Over at Parchment and Pen, an interesting post and conversation is happening. It is quite controversial because the Rev. C. Michael Patton has a view which to my reading is similar to what some Concordians have articulated before. For him the canon is not closed. Well in a way it is and in a way it is not. So I'd let you read his post but the comments, needless to say have grown quite long so be careful with your time!
Unlike other confessions, the BoC (and this I noticed right away) does not have a list of canonical books compared to the WCF. The question of canonicity and closeness of the canon is quite important simply because Protestants do shout sola scriptura. Of course to be clear, the Concordians have a different way of treating scripture, by the word "alone" it does not mean no church, council or tradition. They mean (correct me if I am wrong), the Scripture is the final rule of faith. It does not deny that there are other rules of faith only that the final rule is Scripture. Some Prots circumvent that and chuck other rules of faith like creeds and confessions and history etc. i.e. by-passing them as irrelevant and head to the Scripture "naked". I remember a denom priding it self with the slogan - 'no creed but the Bible'.
In return the Roman and Orthodox Churches (apologists) challenge that by saying -'how do you know it is the list of books if it was not for the Magisterium/Church who told you that in the first place', hence, their thesis is that to have an infallible Bible, you need an infallible asserter for that and that is the Church. Plainly stated "you can not have an infallible Bible, if you do not have an infallible Church/Magisterium who tells you that it is infallible".
The implication of this is the question of an epistemological starting points. You can choose I think three starting points both carrying an embedded presupposition.
1. The church is infallible (Roman/Orthodox)
2. The bible is infallible (generic Prots)
3. Jesus is the Christ (Concordians?)
Being a mathematician by training, I can attest to you right now that I can witness to infallible statements without me being infallible. I make an infallible statement each time I say 1+1=2. Within the proper usage and consistent use of those terms, my assertion is true and can be proven by arithmetic (number theory). Option #1 is not true by experience and will be discovered to entail circularity because the RC/EO also refers to Biblical passages to affirm so.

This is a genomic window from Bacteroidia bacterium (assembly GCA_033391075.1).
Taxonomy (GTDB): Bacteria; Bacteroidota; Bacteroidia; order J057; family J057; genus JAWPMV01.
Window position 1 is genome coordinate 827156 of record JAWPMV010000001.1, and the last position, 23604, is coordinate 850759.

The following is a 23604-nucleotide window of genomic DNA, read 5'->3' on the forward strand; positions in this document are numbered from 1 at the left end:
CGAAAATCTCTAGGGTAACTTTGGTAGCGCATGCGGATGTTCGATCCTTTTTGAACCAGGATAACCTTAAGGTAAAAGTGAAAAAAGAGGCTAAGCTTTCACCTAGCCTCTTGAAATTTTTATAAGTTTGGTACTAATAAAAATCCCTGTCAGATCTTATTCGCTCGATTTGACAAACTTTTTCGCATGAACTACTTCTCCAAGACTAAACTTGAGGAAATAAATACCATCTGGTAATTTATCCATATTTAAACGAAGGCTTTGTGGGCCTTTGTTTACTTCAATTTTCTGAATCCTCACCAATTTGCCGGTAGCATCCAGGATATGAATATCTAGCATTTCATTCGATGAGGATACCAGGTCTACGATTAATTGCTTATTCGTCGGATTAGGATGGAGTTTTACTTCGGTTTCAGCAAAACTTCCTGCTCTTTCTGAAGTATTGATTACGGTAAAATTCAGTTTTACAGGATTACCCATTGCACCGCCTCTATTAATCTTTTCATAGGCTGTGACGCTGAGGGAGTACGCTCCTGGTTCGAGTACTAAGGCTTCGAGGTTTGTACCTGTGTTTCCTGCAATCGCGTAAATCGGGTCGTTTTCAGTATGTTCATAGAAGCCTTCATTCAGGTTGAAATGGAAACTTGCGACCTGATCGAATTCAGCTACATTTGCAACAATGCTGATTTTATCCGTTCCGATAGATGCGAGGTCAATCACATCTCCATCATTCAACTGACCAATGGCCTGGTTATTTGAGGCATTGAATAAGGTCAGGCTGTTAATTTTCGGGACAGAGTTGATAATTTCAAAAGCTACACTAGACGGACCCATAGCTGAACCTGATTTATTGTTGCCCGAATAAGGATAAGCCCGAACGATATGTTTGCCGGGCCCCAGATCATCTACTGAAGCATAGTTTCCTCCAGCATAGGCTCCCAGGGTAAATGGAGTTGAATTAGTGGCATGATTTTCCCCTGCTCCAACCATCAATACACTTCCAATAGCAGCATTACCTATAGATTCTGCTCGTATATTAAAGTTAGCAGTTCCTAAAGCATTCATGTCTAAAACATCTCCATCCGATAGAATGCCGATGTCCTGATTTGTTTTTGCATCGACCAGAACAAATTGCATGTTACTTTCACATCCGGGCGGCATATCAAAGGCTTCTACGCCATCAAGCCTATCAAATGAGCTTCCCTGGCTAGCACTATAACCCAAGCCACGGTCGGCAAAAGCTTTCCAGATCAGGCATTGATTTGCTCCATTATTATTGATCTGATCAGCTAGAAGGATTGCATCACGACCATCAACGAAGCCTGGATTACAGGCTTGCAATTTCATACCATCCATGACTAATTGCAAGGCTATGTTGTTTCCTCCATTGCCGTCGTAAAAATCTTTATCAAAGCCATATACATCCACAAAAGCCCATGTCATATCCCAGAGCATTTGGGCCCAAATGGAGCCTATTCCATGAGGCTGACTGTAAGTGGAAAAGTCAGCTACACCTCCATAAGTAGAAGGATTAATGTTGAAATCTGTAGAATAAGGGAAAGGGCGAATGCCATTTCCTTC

Option #2, also appeals to Scripture itself and so the RC/EO counters by saying - how do you know you have the complete list since Scripture is a book of books? I do not go for Option #2 because to me the church is founded on the confession that Jesus is the Christ and what that entails so as expected I lean to Option #3.
So what about Option #3, is this a sound propositional starting point from which we can build all of our Godly knowledge of life and the world etc? I think so. Firstly I believe Jesus taught scripture alone so at the end of the day, you can have all your approaches but Jesus knows better and if you do not line up with his, you are on shifting sand. Option#2 proponents doubt if Option #3 does not wind up in circularity. Perhaps people in Option #1 will chime in and side with Option #1 here.
I do not think it does, because first attestation of Jesus is Messiah were by the Apostles, they wrote this attestation down and I believe it. Yes the Church did attest that this was written by the Apostle or was inspired by the Holy Spirit, yet I did not believe it because simply they said it, for there is the object, it is there for me to examine and I find its contents sensible. There was no necessity or presupposition on my part that they had to be infallible in order for me to make sense of a proposition they make. I am a mathematician by training and when I see an elegant and brilliant proof, I admire it but no way do I attribute the creators of the proof with infallibility'.
This Messiah says too that the Scripture can not be broken. If someone asks me which are these lists of books that is said to be Scripture - I tell them - go ask Jesus. I guess the whole point of the Bible being infallible is for the Christian to continue to believe that he has eternal life in the Son, is that not the whole point? For faith and practice of course, but is it not in the context of "Jesus is the Christ"? As far as I can tell from the Scripture that has been received, Jesus says to trust no one but him.
Now I have not fully worked this out because right now I am savoring the implication of that confession - Jesus is the Christ.
So I want to know where my epistemological starting point is weak, sensible or not feasible at all. Setting me straight can only be a good thing.